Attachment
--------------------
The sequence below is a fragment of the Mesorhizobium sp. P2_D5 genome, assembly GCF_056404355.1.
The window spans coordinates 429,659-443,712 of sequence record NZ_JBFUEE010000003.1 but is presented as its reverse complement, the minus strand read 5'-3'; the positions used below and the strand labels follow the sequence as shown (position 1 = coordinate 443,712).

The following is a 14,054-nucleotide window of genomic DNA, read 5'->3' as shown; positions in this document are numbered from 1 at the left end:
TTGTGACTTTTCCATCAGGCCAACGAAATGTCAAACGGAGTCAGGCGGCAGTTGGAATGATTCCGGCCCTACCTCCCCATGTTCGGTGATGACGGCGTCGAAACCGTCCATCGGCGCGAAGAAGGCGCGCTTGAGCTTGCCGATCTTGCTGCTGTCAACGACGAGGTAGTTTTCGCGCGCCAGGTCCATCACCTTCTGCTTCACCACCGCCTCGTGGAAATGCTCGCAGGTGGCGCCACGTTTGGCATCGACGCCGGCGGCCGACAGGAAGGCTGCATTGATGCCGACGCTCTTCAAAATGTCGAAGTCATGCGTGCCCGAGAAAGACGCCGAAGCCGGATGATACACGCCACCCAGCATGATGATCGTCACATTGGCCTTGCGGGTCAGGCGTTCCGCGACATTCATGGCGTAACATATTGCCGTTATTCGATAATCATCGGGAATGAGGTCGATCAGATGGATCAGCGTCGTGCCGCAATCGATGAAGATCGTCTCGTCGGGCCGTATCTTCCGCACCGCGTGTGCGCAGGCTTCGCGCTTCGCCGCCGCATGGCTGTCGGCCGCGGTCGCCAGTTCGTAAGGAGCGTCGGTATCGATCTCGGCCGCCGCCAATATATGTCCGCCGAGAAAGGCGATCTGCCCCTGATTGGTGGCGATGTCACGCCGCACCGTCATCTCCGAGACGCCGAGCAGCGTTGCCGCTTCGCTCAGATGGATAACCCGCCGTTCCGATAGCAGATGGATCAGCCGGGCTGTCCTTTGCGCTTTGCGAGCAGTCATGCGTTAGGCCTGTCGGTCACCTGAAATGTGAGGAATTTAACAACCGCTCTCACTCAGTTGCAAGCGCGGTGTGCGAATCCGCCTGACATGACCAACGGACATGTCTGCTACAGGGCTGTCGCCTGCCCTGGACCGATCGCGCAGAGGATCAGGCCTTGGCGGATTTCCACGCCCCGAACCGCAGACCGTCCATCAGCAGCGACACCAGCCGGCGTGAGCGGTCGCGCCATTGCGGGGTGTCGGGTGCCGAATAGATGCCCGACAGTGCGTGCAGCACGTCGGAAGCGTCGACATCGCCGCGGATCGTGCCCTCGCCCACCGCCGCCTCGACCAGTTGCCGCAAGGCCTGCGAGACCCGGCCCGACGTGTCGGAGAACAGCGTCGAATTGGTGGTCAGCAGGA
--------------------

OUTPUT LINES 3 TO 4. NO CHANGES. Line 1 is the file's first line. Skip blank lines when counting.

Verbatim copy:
The following is a 14,054-nucleotide window of genomic DNA, read 5'->3' as shown; positions in this document are numbered from 1 at the left end:
TTGTGACTTTTCCATCAGGCCAACGAAATGTCAAACGGAGTCAGGCGGCAGTTGGAATGATTCCGGCCCTACCTCCCCATGTTCGGTGATGACGGCGTCGAAACCGTCCATCGGCGCGAAGAAGGCGCGCTTGAGCTTGCCGATCTTGCTGCTGTCAACGACGAGGTAGTTTTCGCGCGCCAGGTCCATCACCTTCTGCTTCACCACCGCCTCGTGGAAATGCTCGCAGGTGGCGCCACGTTTGGCATCGACGCCGGCGGCCGACAGGAAGGCTGCATTGATGCCGACGCTCTTCAAAATGTCGAAGTCATGCGTGCCCGAGAAAGACGCCGAAGCCGGATGATACACGCCACCCAGCATGATGATCGTCACATTGGCCTTGCGGGTCAGGCGTTCCGCGACATTCATGGCGTAACATATTGCCGTTATTCGATAATCATCGGGAATGAGGTCGATCAGATGGATCAGCGTCGTGCCGCAATCGATGAAGATCGTCTCGTCGGGCCGTATCTTCCGCACCGCGTGTGCGCAGGCTTCGCGCTTCGCCGCCGCATGGCTGTCGGCCGCGGTCGCCAGTTCGTAAGGAGCGTCGGTATCGATCTCGGCCGCCGCCAATATATGTCCGCCGAGAAAGGCGATCTGCCCCTGATTGGTGGCGATGTCACGCCGCACCGTCATCTCCGAGACGCCGAGCAGCGTTGCCGCTTCGCTCAGATGGATAACCCGCCGTTCCGATAGCAGATGGATCAGCCGGGCTGTCCTTTGCGCTTTGCGAGCAGTCATGCGTTAGGCCTGTCGGTCACCTGAAATGTGAGGAATTTAACAACCGCTCTCACTCAGTTGCAAGCGCGGTGTGCGAATCCGCCTGACATGACCAACGGACATGTCTGCTACAGGGCTGTCGCCTGCCCTGGACCGATCGCGCAGAGGATCAGGCCTTGGCGGATTTCCACGCCCCGAACCGCAGACCGTCCATCAGCAGCGACACCAGCCGGCGTGAGCGGTCGCGCCATTGCGGGGTGTCGGGTGCCGAATAGATGCCCGACAGTGCGTGCAGCACGTCGGAAGCGTCGACATCGCCGCGGATCGTGCCCTCGCCCACCGCCGCCTCGACCAGTTGCCGCAAGGCCTGCGAGACCCGGCCCGACGTGTCGGAGAACAGCGTCGAATTGGTGGTCAGCAGGA